Confessional Chips ‘n Chutney: Wurtzel’s One Night Stand of a Life

Well, hmph. The recent kerfluffle over Elizabeth Wurtzel’s “Elizabeth Wurtzel Confronts Her One Night Stand of a Life” in New York Magazine, and the constellation of links and reactions and conclusions reacting to it–is confusing. And as bloggers, and people who read and comment on blogs, where do we enter the confessionalism conversation? Are we made of the stuff, making it so that we would just fade into the tapestries if we attended a Confessionalism Conference?

Are people more angry about Wurtzel’s piece because they actually think J-students will mimic her, or because she can fuck up and not have a savings account and still get paid to write a feature on herself for New York Magazine?

Unclear. And so I will make an appetizer out of it, and leave it to you to sort out.

Confessional Chips ‘n Chutney

1 bag, Nacho Cheese Doritos

Wurtzel as cautionary tale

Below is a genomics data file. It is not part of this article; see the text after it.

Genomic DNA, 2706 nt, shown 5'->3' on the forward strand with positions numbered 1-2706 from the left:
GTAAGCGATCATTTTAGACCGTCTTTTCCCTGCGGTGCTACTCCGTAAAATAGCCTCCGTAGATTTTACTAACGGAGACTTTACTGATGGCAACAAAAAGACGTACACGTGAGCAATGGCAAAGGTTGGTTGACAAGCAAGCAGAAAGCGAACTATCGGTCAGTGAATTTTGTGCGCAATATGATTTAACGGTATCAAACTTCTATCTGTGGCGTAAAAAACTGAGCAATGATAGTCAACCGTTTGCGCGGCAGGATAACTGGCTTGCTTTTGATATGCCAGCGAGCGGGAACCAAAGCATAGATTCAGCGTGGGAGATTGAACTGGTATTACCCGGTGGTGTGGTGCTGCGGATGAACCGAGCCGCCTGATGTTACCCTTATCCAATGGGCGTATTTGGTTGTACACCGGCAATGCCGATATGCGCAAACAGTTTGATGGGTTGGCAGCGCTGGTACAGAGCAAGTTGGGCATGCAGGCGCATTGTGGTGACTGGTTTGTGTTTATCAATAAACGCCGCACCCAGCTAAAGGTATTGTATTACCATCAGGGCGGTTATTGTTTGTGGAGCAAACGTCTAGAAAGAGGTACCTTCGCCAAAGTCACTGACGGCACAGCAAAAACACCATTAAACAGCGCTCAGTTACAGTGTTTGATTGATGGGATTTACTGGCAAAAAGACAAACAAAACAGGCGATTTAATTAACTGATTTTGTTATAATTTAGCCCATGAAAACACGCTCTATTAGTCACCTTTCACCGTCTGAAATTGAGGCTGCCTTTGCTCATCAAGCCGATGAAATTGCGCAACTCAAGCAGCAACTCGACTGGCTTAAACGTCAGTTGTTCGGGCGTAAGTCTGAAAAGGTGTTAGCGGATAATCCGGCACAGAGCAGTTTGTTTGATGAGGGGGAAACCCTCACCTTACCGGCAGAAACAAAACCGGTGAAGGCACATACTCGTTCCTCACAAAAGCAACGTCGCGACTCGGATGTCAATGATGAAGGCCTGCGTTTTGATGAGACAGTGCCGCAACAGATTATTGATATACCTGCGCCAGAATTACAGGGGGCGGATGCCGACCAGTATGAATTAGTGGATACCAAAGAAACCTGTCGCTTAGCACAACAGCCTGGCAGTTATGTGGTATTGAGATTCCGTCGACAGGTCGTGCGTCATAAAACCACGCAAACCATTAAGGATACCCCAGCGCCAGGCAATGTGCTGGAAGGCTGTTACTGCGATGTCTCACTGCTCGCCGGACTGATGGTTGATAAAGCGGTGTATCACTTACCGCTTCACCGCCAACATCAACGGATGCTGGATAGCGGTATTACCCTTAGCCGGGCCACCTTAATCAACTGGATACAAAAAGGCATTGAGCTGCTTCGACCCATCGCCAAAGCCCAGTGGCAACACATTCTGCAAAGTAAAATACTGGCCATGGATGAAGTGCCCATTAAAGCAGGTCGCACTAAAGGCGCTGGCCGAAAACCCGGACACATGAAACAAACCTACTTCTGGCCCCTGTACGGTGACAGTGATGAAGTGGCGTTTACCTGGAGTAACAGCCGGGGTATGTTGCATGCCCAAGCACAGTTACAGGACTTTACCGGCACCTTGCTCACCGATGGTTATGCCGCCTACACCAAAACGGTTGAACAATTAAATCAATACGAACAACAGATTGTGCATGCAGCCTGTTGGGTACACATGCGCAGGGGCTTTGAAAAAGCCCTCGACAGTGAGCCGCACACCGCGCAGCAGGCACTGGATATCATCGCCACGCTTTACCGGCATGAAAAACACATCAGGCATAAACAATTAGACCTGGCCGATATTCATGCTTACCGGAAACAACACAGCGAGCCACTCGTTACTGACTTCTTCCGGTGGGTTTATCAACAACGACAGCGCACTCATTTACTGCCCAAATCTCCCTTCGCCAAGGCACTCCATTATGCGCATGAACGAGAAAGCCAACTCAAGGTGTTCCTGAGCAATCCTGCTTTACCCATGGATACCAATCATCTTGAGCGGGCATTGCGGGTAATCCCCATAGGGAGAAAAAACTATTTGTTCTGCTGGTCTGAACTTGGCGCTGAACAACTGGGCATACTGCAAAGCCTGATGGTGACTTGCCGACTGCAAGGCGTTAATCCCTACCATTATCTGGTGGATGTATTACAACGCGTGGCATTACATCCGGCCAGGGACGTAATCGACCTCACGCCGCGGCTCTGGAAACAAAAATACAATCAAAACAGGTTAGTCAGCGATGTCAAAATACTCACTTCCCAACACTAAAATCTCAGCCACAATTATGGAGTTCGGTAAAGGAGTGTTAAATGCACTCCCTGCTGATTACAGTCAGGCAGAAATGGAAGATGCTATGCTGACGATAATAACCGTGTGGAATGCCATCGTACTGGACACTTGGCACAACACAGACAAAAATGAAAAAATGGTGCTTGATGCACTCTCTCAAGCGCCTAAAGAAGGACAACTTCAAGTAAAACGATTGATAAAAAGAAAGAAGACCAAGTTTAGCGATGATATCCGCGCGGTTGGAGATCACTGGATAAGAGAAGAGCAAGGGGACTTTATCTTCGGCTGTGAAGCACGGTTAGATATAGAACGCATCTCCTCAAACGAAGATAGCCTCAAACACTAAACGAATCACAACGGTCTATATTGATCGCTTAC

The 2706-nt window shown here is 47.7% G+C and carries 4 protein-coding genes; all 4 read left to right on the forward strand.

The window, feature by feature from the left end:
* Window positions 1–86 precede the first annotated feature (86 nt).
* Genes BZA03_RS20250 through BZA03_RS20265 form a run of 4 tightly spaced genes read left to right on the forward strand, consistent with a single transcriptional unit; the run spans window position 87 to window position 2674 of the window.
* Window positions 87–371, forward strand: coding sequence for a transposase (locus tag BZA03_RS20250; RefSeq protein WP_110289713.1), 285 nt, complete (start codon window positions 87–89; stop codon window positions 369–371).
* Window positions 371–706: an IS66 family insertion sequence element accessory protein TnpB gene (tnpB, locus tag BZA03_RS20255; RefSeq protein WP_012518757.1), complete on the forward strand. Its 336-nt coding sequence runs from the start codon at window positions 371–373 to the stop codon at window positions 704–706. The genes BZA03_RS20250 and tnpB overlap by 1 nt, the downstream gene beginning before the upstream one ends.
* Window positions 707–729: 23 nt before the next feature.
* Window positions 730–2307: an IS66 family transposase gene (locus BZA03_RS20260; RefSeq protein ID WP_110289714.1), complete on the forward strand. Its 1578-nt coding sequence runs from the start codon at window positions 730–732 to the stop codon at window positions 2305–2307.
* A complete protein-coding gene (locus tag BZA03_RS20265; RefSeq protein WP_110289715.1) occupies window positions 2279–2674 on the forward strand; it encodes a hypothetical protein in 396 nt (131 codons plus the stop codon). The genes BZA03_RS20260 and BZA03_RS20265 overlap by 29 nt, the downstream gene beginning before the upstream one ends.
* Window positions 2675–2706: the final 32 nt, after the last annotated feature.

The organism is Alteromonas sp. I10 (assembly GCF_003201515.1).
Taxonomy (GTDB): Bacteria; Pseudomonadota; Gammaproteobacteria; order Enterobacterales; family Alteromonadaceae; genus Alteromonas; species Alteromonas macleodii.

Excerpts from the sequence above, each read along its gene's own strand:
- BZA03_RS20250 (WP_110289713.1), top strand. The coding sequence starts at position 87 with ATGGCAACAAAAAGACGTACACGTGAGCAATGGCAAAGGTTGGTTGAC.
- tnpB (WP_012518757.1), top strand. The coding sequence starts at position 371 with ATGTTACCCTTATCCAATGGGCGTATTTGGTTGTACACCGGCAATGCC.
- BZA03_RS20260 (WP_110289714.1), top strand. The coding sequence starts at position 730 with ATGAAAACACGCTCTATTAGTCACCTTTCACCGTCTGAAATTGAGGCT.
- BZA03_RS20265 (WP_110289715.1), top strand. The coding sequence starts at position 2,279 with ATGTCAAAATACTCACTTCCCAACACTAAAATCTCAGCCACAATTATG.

By plundering your own life for material, you are not investing in yourself as a writer; you’re spending the principal.

               -Hamilton Nolan, “Journalism Is Not Narcissism” 

1/2 jar, fancy preserved lemons in brine–I used Belazu

Wurtzel as example, not model, of anti-shame work in society

…confessional journalism can serve as a means to reveal that experiences people once thought were singular are actually common, and not a cause for fear or shame…Making people realize that problems they thought were personal are actually political and cultural is powerful work. 

               -Alyssa Rosenberg at ThinkProgress

1 handful, fresh mint

Wurtzel as excess; her critics miss the point that…

Having a direct, dedicated following—a readership invested in you, not just the publication you’re primarily associated with—is like a career insurance policy….

This doesn’t mean we should be training all aspiring journalists to churn out click-baity personal essays. There’s a middle ground.

There is an art to getting personal without obscuring the real story. Just as there’s an art to infusing your tweets and your commentary with a tinge of your nonprofessional life without going the full confessional. 

Ann Friedman, “Journalism is Personal”

Chop 4 preserved lemons, removing seeds. Blend with mint in a Baby Bullet or other food processer.


Dip Doritos in chutney. Yowzah!


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